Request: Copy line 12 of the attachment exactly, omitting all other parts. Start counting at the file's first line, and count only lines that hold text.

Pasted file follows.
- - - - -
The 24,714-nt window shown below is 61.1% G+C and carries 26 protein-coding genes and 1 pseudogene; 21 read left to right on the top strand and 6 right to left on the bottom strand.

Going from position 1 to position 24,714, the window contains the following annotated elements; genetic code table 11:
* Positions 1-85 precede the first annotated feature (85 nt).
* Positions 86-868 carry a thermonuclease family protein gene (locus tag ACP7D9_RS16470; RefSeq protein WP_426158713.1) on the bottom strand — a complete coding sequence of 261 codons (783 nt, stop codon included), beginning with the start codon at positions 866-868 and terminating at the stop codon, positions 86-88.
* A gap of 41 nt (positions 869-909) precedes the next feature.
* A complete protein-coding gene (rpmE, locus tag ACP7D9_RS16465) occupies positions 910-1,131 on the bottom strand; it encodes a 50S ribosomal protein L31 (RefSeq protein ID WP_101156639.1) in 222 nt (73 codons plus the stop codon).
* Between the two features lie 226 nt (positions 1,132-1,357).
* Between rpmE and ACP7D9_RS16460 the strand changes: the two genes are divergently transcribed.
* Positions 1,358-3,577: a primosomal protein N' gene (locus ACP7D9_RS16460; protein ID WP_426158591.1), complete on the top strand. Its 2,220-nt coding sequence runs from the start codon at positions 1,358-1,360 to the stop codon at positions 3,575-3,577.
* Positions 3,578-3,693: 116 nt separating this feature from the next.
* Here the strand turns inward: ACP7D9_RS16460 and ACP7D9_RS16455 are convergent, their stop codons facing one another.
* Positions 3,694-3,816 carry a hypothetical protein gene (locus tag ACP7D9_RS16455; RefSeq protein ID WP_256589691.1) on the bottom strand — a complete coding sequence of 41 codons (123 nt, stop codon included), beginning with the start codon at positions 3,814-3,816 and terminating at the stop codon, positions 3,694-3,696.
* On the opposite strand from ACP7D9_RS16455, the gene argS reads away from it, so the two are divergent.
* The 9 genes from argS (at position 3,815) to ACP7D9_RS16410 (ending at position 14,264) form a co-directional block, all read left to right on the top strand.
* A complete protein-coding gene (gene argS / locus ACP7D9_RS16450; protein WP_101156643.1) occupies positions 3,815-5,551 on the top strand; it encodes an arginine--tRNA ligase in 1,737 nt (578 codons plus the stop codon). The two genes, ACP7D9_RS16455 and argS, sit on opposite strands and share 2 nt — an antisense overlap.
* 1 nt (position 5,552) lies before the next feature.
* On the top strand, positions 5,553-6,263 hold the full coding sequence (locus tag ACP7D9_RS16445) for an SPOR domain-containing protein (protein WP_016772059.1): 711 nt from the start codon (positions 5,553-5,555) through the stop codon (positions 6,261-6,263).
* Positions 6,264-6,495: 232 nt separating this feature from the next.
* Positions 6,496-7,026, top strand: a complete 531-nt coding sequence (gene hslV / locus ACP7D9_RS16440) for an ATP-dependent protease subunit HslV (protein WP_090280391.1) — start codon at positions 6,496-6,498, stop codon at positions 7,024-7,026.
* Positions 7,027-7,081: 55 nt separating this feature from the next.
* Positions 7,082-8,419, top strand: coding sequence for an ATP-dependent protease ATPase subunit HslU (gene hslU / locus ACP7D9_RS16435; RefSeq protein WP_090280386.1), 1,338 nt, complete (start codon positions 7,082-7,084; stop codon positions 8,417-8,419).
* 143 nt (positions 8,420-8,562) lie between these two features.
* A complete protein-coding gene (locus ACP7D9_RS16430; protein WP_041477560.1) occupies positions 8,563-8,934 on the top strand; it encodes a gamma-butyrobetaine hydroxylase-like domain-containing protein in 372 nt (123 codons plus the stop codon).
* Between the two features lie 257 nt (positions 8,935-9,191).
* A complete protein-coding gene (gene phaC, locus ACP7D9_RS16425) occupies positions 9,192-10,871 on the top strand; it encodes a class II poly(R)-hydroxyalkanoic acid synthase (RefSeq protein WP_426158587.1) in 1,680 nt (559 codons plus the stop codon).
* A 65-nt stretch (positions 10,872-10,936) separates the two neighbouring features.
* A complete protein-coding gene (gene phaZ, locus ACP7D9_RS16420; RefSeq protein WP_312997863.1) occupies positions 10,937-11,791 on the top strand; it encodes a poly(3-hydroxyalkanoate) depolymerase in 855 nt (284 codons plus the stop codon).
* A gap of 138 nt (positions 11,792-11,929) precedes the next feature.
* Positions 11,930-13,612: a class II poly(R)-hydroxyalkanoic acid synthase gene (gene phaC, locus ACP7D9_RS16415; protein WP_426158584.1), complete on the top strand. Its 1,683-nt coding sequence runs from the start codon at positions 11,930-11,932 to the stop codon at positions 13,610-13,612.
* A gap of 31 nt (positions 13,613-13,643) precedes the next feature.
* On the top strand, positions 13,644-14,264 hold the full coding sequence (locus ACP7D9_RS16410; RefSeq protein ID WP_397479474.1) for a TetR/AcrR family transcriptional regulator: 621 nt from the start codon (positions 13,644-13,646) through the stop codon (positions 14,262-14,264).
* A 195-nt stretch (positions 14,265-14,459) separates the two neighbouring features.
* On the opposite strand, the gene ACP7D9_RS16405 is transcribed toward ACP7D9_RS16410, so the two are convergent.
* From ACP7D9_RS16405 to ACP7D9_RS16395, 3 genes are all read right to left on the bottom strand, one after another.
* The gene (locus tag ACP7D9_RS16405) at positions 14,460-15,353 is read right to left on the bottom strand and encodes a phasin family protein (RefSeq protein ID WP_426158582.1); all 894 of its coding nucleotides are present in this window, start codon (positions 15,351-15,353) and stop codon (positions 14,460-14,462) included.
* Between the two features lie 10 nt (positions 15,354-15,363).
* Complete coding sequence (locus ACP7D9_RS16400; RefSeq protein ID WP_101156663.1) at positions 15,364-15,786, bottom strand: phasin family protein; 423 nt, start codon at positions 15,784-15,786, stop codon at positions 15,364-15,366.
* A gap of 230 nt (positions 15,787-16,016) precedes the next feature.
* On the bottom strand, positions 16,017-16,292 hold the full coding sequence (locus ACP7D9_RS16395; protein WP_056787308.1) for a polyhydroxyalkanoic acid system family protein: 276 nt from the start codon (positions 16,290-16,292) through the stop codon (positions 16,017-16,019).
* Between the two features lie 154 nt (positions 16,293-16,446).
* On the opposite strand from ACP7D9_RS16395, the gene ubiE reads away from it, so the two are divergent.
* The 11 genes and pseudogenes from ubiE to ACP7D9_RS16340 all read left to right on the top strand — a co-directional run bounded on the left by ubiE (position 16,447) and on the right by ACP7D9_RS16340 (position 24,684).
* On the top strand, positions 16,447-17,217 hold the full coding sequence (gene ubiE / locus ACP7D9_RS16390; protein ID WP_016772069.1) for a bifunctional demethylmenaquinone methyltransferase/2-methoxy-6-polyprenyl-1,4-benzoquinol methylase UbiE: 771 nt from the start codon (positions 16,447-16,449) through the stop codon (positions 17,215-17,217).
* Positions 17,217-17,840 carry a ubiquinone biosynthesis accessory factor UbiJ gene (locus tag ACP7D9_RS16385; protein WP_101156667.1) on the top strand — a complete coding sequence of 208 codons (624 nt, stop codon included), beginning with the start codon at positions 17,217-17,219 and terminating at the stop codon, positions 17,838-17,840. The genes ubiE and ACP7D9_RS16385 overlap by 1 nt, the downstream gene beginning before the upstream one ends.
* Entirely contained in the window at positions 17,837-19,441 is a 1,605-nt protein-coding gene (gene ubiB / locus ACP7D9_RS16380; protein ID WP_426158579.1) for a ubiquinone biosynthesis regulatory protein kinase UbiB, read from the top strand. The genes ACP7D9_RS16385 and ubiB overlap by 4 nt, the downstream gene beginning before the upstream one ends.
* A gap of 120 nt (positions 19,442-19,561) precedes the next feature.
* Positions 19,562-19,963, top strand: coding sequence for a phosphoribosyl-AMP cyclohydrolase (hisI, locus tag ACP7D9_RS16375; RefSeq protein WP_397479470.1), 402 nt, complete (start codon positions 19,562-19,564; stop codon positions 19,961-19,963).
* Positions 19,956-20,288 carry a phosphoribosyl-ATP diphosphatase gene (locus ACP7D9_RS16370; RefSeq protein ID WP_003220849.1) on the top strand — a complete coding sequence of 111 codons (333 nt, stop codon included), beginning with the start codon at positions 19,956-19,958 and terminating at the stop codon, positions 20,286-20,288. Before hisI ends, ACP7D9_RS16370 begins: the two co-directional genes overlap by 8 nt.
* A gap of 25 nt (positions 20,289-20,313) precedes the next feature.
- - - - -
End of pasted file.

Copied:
* Positions 3,694-3,816 carry a hypothetical protein gene (locus tag ACP7D9_RS16455; RefSeq protein ID WP_256589691.1) on the bottom strand — a complete coding sequence of 41 codons (123 nt, stop codon included), beginning with the start codon at positions 3,814-3,816 and terminating at the stop codon, positions 3,694-3,696.